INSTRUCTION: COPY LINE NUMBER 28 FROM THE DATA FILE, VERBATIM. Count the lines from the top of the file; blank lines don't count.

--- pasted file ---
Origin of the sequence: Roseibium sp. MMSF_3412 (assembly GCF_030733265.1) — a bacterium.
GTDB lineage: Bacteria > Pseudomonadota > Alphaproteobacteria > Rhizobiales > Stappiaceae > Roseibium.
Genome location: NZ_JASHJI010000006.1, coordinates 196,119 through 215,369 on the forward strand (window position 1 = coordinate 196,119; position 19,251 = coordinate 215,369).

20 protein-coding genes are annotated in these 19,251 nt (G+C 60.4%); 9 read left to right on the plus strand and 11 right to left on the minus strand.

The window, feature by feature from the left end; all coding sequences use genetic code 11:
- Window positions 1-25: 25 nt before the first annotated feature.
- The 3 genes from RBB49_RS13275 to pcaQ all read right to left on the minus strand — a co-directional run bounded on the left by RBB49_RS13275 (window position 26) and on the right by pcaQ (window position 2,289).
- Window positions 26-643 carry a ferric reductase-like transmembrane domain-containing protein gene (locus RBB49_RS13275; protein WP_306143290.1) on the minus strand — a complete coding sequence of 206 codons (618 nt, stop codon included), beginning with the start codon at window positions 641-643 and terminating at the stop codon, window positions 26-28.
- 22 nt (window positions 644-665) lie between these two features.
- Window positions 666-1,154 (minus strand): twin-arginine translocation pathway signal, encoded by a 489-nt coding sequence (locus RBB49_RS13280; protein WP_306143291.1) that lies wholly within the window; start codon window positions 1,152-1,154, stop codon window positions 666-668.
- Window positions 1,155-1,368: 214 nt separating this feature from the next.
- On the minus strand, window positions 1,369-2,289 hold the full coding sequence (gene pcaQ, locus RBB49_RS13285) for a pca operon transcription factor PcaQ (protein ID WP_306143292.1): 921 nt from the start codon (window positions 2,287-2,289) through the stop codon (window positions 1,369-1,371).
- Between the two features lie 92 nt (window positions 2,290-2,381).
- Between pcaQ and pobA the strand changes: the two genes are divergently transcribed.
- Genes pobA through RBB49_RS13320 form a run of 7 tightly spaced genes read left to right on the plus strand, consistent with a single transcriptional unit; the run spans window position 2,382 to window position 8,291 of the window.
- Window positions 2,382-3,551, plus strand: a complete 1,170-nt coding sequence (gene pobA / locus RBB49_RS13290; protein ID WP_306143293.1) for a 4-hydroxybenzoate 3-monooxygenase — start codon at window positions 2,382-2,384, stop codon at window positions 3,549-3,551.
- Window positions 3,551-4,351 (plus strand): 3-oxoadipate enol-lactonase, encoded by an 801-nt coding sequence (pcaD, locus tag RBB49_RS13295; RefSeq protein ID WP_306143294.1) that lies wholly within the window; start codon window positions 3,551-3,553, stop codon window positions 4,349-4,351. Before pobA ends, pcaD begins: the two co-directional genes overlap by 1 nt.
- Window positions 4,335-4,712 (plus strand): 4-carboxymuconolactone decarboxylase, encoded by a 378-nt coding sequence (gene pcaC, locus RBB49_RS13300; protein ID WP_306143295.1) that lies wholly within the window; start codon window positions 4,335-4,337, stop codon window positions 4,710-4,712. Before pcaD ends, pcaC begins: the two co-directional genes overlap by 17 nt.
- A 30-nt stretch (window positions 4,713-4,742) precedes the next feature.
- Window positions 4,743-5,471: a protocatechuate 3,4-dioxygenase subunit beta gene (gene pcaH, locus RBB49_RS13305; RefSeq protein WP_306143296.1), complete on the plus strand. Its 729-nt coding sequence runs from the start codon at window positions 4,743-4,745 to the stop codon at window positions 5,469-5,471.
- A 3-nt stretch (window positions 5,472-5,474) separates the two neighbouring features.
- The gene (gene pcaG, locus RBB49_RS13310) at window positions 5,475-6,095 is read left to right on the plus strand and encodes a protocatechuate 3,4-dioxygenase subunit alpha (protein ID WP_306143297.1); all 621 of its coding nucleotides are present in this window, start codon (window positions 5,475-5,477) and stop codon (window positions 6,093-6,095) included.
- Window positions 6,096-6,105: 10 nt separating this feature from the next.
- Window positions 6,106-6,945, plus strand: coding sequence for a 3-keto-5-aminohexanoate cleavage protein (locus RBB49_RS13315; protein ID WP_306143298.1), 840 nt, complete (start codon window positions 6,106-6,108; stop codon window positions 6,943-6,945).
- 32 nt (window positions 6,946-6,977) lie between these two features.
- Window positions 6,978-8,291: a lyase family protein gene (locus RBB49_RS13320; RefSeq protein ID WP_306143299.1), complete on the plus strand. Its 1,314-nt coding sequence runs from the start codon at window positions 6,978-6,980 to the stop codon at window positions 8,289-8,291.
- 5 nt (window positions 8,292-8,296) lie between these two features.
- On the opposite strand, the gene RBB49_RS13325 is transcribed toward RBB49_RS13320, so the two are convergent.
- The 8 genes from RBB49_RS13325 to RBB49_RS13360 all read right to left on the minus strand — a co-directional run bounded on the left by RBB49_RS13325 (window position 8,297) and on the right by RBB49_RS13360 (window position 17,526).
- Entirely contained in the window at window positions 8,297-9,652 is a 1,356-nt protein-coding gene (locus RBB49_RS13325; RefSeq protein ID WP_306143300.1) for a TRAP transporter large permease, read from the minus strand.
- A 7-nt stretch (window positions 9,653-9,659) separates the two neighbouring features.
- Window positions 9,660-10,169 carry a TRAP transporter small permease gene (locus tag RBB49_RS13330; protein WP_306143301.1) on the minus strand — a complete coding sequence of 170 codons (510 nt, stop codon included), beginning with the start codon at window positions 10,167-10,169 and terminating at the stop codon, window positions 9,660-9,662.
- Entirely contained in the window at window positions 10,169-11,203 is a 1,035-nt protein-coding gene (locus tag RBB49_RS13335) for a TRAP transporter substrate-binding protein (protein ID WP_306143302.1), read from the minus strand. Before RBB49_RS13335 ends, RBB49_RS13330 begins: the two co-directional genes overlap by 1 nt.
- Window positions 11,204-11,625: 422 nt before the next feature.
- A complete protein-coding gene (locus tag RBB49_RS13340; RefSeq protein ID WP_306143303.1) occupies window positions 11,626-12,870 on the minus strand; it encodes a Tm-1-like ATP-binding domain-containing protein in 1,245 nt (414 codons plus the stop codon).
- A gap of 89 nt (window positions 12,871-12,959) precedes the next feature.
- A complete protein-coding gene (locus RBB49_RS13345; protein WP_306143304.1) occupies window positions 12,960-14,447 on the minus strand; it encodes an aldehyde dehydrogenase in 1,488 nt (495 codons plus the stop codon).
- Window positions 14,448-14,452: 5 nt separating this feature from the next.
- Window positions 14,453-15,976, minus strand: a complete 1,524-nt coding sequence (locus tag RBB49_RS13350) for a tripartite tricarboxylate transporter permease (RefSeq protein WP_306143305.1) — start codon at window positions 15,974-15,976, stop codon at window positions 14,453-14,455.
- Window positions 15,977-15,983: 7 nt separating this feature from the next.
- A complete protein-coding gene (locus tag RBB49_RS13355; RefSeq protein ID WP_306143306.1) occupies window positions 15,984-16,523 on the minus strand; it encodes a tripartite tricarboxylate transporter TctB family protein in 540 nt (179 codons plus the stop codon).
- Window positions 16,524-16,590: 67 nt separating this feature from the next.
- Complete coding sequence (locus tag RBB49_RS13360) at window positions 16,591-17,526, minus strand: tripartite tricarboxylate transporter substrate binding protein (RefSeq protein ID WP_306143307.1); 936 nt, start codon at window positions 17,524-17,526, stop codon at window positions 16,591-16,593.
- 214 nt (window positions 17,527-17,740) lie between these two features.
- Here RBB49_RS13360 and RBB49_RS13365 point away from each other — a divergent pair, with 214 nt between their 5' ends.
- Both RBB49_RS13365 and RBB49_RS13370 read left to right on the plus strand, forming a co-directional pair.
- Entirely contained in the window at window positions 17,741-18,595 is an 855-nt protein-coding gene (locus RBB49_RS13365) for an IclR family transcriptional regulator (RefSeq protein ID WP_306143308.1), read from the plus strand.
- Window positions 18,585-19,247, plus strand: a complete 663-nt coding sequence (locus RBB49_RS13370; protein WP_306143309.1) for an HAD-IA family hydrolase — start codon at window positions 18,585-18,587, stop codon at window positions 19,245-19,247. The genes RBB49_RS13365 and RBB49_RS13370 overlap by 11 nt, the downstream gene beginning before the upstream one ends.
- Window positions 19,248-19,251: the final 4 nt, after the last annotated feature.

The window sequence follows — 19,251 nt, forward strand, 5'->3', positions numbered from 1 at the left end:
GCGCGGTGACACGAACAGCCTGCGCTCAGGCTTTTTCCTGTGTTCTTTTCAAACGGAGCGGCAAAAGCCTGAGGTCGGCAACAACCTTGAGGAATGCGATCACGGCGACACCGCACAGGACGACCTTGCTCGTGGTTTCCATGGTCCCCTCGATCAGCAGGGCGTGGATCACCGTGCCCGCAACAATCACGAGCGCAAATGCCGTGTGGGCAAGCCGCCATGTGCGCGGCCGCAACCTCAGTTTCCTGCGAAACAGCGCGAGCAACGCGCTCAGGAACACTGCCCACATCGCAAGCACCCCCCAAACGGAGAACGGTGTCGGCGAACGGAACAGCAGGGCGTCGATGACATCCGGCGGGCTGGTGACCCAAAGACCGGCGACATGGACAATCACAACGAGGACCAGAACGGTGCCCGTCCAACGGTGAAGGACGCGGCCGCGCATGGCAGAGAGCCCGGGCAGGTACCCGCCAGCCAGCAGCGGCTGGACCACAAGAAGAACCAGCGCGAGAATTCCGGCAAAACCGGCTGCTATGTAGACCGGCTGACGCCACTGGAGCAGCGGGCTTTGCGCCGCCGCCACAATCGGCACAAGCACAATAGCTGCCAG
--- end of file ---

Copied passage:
- On the opposite strand, the gene RBB49_RS13325 is transcribed toward RBB49_RS13320, so the two are convergent.